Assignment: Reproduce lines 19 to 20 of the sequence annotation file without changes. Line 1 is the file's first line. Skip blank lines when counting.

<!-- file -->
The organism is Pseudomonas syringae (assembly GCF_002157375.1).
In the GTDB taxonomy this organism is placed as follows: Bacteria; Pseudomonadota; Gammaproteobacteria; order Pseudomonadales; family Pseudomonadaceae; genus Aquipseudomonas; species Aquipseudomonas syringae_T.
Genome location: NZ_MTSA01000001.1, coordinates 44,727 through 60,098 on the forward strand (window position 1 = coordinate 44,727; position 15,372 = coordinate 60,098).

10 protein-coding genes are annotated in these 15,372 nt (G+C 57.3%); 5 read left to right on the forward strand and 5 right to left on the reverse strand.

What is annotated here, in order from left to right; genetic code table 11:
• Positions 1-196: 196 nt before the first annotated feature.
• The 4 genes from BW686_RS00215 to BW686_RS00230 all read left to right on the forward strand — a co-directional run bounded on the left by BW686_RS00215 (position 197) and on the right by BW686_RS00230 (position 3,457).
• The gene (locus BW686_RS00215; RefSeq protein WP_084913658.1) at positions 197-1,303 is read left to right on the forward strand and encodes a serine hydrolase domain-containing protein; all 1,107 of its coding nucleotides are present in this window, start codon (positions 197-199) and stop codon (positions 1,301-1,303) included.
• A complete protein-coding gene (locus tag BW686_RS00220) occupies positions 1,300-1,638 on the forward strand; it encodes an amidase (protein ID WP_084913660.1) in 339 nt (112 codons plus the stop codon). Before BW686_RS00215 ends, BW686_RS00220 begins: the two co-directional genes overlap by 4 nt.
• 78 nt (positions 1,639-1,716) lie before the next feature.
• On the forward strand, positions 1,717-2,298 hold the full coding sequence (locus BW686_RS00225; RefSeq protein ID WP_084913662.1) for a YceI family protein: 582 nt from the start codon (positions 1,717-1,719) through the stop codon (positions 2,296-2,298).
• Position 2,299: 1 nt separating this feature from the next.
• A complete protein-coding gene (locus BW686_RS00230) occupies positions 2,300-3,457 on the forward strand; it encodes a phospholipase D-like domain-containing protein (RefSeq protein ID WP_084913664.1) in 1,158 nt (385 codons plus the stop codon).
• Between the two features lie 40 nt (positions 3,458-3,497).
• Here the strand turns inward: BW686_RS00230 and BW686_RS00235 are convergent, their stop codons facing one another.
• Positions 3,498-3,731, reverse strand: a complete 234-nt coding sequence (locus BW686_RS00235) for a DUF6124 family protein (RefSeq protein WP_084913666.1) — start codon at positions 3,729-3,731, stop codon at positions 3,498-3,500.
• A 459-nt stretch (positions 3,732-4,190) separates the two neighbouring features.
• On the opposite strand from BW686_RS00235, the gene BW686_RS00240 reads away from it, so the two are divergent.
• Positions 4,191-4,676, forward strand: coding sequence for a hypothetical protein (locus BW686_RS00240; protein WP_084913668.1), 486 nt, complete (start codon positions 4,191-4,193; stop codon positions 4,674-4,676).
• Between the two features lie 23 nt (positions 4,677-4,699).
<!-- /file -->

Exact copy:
• Positions 4,191-4,676, forward strand: coding sequence for a hypothetical protein (locus BW686_RS00240; protein WP_084913668.1), 486 nt, complete (start codon positions 4,191-4,193; stop codon positions 4,674-4,676).
• Between the two features lie 23 nt (positions 4,677-4,699).